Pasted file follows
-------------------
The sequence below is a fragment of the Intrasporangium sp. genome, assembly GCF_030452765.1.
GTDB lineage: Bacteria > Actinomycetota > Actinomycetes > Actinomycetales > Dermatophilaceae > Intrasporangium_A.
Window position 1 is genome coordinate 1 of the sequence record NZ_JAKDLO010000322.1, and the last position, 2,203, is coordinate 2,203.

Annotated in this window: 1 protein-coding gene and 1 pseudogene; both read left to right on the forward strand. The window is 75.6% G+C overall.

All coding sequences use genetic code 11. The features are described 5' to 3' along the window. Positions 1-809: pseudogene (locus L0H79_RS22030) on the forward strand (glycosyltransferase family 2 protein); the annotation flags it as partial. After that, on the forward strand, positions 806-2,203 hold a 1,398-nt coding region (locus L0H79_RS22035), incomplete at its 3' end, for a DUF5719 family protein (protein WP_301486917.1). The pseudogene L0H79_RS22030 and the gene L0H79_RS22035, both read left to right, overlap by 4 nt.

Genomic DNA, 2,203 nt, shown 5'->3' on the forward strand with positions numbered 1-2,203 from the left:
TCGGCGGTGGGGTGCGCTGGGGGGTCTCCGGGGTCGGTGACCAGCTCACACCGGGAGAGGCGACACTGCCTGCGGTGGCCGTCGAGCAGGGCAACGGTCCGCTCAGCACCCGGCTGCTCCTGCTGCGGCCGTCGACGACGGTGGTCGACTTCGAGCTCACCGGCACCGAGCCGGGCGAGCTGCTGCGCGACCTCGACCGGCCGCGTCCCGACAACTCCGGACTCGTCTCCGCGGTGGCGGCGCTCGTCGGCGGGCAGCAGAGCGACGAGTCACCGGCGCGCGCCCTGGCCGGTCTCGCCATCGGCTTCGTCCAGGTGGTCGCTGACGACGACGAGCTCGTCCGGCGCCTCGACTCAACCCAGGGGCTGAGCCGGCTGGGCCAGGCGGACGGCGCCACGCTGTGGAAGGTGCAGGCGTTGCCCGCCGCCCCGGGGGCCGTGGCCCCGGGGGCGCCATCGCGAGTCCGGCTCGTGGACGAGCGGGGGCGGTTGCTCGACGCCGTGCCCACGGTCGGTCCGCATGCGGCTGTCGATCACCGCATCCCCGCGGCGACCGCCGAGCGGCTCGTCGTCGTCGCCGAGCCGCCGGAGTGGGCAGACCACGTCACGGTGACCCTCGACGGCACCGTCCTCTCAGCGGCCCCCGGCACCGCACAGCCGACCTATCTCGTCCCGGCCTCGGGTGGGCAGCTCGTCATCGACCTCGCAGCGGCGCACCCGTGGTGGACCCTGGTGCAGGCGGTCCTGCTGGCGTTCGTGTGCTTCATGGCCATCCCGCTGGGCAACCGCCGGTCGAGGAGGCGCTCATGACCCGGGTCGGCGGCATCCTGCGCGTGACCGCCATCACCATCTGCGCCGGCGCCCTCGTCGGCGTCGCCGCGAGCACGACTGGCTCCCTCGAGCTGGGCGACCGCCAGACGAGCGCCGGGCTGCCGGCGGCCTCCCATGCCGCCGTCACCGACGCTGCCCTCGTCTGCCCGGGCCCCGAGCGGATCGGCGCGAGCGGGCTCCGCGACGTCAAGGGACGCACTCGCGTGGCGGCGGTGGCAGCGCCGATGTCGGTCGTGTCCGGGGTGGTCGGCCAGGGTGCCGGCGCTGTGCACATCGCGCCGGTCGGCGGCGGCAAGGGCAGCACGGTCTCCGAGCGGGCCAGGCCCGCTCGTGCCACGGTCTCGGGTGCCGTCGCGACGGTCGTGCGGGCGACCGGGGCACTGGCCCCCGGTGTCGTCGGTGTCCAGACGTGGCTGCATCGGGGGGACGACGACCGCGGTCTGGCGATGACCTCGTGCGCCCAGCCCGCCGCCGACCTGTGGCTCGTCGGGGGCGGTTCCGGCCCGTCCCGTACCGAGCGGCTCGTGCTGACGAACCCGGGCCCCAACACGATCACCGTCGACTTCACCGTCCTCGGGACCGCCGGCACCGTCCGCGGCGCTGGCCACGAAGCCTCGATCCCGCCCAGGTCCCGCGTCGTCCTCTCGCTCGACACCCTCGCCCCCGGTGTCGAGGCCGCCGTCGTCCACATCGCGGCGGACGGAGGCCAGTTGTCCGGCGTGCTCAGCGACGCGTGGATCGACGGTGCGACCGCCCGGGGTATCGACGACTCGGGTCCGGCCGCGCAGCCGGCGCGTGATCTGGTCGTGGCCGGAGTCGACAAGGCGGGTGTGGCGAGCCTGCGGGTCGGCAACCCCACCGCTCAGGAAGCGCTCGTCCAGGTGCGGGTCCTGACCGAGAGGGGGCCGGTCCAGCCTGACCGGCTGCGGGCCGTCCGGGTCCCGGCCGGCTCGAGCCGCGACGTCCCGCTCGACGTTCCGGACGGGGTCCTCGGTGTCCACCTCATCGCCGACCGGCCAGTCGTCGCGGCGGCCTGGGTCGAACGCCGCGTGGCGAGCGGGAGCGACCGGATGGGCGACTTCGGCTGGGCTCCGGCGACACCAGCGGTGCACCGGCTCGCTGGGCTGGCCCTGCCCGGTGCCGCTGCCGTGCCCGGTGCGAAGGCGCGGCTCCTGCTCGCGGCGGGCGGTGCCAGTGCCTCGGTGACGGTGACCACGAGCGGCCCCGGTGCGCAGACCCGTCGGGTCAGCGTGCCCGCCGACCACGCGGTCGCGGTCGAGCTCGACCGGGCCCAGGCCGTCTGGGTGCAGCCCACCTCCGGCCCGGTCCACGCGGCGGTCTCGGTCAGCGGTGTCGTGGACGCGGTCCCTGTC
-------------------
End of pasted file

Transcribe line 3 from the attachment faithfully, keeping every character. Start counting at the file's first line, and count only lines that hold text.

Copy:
Window position 1 is genome coordinate 1 of the sequence record NZ_JAKDLO010000322.1, and the last position, 2,203, is coordinate 2,203.